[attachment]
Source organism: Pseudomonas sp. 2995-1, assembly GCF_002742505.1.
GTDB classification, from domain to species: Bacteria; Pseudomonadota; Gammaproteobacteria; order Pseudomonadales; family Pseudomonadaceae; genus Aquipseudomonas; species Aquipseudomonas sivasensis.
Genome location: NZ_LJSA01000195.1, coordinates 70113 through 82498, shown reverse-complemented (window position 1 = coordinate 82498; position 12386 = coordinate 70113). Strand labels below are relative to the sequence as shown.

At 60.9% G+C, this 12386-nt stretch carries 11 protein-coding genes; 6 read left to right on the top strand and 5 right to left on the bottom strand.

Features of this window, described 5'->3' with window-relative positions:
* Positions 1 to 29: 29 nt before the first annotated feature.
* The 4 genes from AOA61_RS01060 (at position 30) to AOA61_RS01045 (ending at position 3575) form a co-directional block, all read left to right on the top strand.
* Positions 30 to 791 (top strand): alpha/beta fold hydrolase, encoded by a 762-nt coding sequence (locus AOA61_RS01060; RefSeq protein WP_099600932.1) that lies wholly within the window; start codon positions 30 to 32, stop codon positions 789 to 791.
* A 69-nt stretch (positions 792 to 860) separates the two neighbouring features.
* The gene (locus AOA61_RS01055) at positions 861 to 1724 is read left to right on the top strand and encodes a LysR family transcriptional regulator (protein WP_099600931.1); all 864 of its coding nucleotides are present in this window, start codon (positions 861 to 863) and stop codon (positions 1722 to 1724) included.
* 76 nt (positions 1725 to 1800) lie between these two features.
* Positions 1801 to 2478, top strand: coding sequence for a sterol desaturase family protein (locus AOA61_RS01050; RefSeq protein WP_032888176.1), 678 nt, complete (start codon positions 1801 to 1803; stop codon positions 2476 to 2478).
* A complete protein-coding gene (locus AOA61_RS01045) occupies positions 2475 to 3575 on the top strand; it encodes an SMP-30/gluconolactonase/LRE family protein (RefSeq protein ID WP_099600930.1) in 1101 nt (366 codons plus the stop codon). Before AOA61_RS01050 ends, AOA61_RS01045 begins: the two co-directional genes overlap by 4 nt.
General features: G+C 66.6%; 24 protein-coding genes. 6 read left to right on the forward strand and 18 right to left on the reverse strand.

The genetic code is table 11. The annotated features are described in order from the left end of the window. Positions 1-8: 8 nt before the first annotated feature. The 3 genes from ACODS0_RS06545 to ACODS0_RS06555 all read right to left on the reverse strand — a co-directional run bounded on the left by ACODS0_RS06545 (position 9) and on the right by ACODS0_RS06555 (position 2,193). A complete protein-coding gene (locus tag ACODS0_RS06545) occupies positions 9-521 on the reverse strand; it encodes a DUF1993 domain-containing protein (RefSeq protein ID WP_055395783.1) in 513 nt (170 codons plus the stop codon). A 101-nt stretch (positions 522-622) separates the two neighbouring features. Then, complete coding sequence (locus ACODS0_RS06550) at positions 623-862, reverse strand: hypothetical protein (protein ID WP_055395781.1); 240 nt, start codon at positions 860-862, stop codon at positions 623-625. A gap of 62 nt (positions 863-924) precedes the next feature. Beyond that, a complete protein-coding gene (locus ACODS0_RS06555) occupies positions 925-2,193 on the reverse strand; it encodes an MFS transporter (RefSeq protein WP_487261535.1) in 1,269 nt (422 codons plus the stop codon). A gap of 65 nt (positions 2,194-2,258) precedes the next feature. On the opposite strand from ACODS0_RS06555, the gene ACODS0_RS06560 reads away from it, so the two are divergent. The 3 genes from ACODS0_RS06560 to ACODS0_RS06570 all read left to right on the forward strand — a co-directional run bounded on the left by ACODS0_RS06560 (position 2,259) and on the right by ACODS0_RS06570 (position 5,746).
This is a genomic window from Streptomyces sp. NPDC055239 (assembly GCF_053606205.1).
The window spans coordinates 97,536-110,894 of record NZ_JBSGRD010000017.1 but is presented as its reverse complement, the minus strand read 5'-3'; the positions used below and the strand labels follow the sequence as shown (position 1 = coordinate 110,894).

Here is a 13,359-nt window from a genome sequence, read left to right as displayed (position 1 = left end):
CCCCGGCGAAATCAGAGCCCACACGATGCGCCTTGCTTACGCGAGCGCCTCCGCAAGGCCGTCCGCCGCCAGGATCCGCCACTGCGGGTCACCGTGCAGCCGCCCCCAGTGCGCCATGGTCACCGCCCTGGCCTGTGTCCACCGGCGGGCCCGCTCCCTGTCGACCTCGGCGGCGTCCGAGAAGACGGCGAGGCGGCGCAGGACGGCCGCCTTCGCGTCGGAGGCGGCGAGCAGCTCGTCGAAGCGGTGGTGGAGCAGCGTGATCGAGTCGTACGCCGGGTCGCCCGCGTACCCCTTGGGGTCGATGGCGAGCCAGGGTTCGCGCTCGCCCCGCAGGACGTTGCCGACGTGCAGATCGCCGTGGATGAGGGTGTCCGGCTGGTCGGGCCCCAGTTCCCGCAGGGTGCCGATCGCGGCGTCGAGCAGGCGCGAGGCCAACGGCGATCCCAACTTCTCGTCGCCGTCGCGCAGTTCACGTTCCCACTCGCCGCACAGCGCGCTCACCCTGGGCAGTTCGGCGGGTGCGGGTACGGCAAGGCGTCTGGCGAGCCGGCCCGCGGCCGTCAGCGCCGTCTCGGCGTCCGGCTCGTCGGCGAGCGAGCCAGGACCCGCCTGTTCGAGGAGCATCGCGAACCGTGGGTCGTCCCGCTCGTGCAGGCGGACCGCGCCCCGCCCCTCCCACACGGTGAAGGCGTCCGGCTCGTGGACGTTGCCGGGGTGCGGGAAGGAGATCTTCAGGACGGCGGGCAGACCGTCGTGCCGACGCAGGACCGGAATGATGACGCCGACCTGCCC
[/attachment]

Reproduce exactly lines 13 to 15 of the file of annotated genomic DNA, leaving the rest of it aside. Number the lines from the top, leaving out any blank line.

* A complete protein-coding gene (locus AOA61_RS01045) occupies positions 2475 to 3575 on the top strand; it encodes an SMP-30/gluconolactonase/LRE family protein (RefSeq protein ID WP_099600930.1) in 1101 nt (366 codons plus the stop codon). Before AOA61_RS01050 ends, AOA61_RS01045 begins: the two co-directional genes overlap by 4 nt.
General features: G+C 66.6%; 24 protein-coding genes. 6 read left to right on the forward strand and 18 right to left on the reverse strand.

The genetic code is table 11. The annotated features are described in order from the left end of the window. Positions 1-8: 8 nt before the first annotated feature. The 3 genes from ACODS0_RS06545 to ACODS0_RS06555 all read right to left on the reverse strand — a co-directional run bounded on the left by ACODS0_RS06545 (position 9) and on the right by ACODS0_RS06555 (position 2,193). A complete protein-coding gene (locus tag ACODS0_RS06545) occupies positions 9-521 on the reverse strand; it encodes a DUF1993 domain-containing protein (RefSeq protein ID WP_055395783.1) in 513 nt (170 codons plus the stop codon). A 101-nt stretch (positions 522-622) separates the two neighbouring features. Then, complete coding sequence (locus ACODS0_RS06550) at positions 623-862, reverse strand: hypothetical protein (protein ID WP_055395781.1); 240 nt, start codon at positions 860-862, stop codon at positions 623-625. A gap of 62 nt (positions 863-924) precedes the next feature. Beyond that, a complete protein-coding gene (locus ACODS0_RS06555) occupies positions 925-2,193 on the reverse strand; it encodes an MFS transporter (RefSeq protein WP_487261535.1) in 1,269 nt (422 codons plus the stop codon). A gap of 65 nt (positions 2,194-2,258) precedes the next feature. On the opposite strand from ACODS0_RS06555, the gene ACODS0_RS06560 reads away from it, so the two are divergent. The 3 genes from ACODS0_RS06560 to ACODS0_RS06570 all read left to right on the forward strand — a co-directional run bounded on the left by ACODS0_RS06560 (position 2,259) and on the right by ACODS0_RS06570 (position 5,746).